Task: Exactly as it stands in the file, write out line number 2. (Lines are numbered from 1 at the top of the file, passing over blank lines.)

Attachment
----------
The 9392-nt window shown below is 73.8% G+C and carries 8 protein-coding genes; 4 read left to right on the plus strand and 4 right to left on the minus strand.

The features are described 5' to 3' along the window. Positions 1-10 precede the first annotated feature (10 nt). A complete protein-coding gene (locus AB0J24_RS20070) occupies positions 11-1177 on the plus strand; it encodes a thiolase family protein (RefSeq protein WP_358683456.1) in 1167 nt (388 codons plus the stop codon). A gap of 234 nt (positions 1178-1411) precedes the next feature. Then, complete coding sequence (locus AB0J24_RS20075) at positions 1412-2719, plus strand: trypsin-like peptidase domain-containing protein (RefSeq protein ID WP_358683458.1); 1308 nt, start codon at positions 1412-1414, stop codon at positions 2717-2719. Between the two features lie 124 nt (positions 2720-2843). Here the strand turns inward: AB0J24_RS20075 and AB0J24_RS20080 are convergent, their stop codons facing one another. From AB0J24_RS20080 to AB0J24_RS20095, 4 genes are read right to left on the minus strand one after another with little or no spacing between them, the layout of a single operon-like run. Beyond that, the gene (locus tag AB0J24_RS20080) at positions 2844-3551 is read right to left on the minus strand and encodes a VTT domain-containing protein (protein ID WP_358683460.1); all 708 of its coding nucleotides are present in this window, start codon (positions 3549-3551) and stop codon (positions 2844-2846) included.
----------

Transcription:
The features are described 5' to 3' along the window. Positions 1-10 precede the first annotated feature (10 nt). A complete protein-coding gene (locus AB0J24_RS20070) occupies positions 11-1177 on the plus strand; it encodes a thiolase family protein (RefSeq protein WP_358683456.1) in 1167 nt (388 codons plus the stop codon). A gap of 234 nt (positions 1178-1411) precedes the next feature. Then, complete coding sequence (locus AB0J24_RS20075) at positions 1412-2719, plus strand: trypsin-like peptidase domain-containing protein (RefSeq protein ID WP_358683458.1); 1308 nt, start codon at positions 1412-1414, stop codon at positions 2717-2719. Between the two features lie 124 nt (positions 2720-2843). Here the strand turns inward: AB0J24_RS20075 and AB0J24_RS20080 are convergent, their stop codons facing one another. From AB0J24_RS20080 to AB0J24_RS20095, 4 genes are read right to left on the minus strand one after another with little or no spacing between them, the layout of a single operon-like run. Beyond that, the gene (locus tag AB0J24_RS20080) at positions 2844-3551 is read right to left on the minus strand and encodes a VTT domain-containing protein (protein ID WP_358683460.1); all 708 of its coding nucleotides are present in this window, start codon (positions 3549-3551) and stop codon (positions 2844-2846) included.